POSITIVELY 50+

Older Adults’ Mental Health Is Suffering During COVID-19

Nov 19, 2020, 1:53 PM | Updated: 1:56 pm

TAYLORSVILLE, Utah – The pandemic has struck our senior citizens hard. As it stretches on with no end in sight, older adults’ mental health is suffering.

That’s why it’s so important to be proactive, experts say, because being a grandfather in 2020 takes ingenuity.

Luckily, Mike Packham is used to getting creative. He talks to his grandson, Oliver, regularly on Skype. As a musician, he’s played the French horn since sixth grade and played it professionally with the Orchestra at Temple Square.

He’s also being inventive with the company he keeps.

His dog, Sam, a rescue, lives with him at Summit Vista, a senior living community in Taylorsville.

“(She’s) part Border Collie and part Husky,” said Packham, who is single and 73 years old. “I was feeling really lonely. We can’t hug and shake hands with people, but I can pet Sam, and we can snuggle up watching TV.”

Staying connected is vital to mental health. One in four people 65 and older is experiencing anxiety or depression during COVID-19, according to the Kaiser Family Foundation.

“Some older adults are declining very rapidly because they are not socially engaged,” said Anne Asman, director of Development and Outreach at University of Utah Department of Psychiatry.

Lack of appetite, trouble sleeping, and disengaging with family and friends are signs of depression, Asman said.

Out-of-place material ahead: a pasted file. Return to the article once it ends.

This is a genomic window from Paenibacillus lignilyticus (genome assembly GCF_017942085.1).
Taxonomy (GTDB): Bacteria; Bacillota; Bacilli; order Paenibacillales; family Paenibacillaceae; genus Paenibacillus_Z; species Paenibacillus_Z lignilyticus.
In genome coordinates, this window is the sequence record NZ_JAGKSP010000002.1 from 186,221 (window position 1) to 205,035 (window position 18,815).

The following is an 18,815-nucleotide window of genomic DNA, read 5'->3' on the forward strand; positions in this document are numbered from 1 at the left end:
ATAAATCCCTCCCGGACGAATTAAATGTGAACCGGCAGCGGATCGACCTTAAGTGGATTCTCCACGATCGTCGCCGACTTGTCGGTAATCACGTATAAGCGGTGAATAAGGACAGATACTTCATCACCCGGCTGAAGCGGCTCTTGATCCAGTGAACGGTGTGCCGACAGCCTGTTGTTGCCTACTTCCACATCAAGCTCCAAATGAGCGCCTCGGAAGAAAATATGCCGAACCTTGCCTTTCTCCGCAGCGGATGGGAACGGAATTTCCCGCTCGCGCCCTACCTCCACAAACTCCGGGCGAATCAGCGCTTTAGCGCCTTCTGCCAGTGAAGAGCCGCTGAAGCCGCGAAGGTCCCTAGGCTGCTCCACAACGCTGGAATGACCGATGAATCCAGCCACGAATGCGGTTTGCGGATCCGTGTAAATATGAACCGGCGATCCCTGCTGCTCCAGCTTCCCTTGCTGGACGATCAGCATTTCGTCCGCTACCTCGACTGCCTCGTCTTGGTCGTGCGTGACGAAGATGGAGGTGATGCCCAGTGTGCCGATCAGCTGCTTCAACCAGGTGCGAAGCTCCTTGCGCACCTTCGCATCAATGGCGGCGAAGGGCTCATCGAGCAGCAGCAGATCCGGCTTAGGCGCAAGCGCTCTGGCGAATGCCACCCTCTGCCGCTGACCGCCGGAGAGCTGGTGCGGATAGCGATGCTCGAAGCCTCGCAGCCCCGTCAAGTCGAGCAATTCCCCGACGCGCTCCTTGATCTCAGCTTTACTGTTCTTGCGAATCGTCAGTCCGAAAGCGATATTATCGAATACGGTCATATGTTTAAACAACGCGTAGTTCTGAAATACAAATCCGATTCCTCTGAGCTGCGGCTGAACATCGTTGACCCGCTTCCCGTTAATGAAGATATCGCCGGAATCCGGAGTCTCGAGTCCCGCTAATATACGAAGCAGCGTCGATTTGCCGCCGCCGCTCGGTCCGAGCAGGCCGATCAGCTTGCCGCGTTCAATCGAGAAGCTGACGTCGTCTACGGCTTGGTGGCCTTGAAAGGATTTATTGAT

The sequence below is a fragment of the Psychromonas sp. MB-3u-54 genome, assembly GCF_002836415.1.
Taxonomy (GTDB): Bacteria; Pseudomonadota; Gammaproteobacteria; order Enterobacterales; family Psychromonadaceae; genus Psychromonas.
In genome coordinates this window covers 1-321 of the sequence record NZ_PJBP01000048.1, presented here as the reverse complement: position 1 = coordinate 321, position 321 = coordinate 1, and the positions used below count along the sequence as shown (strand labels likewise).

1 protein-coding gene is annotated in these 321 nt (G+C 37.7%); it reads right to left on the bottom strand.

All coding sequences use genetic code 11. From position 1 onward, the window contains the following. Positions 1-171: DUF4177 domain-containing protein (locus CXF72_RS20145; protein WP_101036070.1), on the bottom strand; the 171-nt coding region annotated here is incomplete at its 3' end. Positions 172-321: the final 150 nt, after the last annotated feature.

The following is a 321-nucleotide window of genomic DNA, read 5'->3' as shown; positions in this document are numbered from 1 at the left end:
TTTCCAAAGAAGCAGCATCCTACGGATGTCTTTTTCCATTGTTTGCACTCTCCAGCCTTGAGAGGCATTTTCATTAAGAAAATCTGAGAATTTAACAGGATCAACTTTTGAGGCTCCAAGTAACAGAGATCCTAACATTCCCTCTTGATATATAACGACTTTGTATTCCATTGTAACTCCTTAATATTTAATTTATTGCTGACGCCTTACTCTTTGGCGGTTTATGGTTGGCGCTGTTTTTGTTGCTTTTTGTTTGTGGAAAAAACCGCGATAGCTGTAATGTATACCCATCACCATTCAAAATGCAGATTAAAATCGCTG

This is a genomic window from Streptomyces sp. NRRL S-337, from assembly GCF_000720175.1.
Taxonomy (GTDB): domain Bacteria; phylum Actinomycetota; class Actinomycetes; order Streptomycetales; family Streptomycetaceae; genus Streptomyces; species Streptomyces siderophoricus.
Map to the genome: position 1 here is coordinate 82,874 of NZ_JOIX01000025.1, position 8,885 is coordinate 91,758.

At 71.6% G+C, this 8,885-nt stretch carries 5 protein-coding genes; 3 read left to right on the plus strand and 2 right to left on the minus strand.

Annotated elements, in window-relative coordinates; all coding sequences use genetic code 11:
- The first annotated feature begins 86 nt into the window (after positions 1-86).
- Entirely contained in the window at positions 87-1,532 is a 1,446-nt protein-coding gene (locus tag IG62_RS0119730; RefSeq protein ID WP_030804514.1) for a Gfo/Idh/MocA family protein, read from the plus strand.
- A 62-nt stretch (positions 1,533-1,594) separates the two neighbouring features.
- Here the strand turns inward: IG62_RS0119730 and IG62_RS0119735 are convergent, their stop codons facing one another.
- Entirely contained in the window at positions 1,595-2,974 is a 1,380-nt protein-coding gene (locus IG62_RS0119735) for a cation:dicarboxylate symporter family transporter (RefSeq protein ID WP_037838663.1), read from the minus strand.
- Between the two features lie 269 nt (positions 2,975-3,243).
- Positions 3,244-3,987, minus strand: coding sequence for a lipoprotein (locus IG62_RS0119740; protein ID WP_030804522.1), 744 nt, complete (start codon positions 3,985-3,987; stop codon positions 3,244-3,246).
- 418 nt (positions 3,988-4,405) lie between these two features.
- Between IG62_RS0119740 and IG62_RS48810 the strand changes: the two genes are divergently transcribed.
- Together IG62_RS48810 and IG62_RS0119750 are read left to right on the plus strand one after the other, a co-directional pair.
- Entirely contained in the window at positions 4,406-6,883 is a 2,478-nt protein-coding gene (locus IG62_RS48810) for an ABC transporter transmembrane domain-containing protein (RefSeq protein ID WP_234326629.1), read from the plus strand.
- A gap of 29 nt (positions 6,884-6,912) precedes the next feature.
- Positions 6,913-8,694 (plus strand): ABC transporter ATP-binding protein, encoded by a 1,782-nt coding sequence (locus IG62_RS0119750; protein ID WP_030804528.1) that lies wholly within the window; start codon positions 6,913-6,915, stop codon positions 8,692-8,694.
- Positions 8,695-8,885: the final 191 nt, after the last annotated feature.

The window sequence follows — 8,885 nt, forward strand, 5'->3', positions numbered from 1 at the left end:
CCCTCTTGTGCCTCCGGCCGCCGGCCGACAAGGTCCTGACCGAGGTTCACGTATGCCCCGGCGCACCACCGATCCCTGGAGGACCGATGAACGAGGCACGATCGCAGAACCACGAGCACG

“It’s very dangerous,” she said. “Really.”

Experts at the University of Utah Geriatric Psychiatry Clinic recommend seniors learn technology to stay engaged.

“Some don’t even have internet access. Some are terrified of computers,” Asman said.

As recipients of a $25,000 AARP grant, they hope to help older Utahns become tech-savvy.

At Summit Vista, they’ve found ways to socialize, with precautions.

“This lobby turns into a little city park tai chi where we have tai chi going, socially distanced and spread out,” said Raquel Braithwaite, director of community life at Summit Vista. “In our restaurants, we have spaced our tables more than six feet apart, but we’ve created the spacing in a way that people can still have conversations.”

Upstairs in his apartment, Mike stays busy creating artwork. And with Sam by his side, He keeps the COVID blues at bay.

“I can’t sleep in,” he said. “She’s licking my face at 7:30 in the morning.”

There are many resources online to help seniors stay connected safely. One company, Candoo, walks people through how to Zoom over the phone.

The following is a list of online activities and resources to help older adults stay active and connected during COVID.

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Older Adults’ Mental Health Is Suffering During COVID-19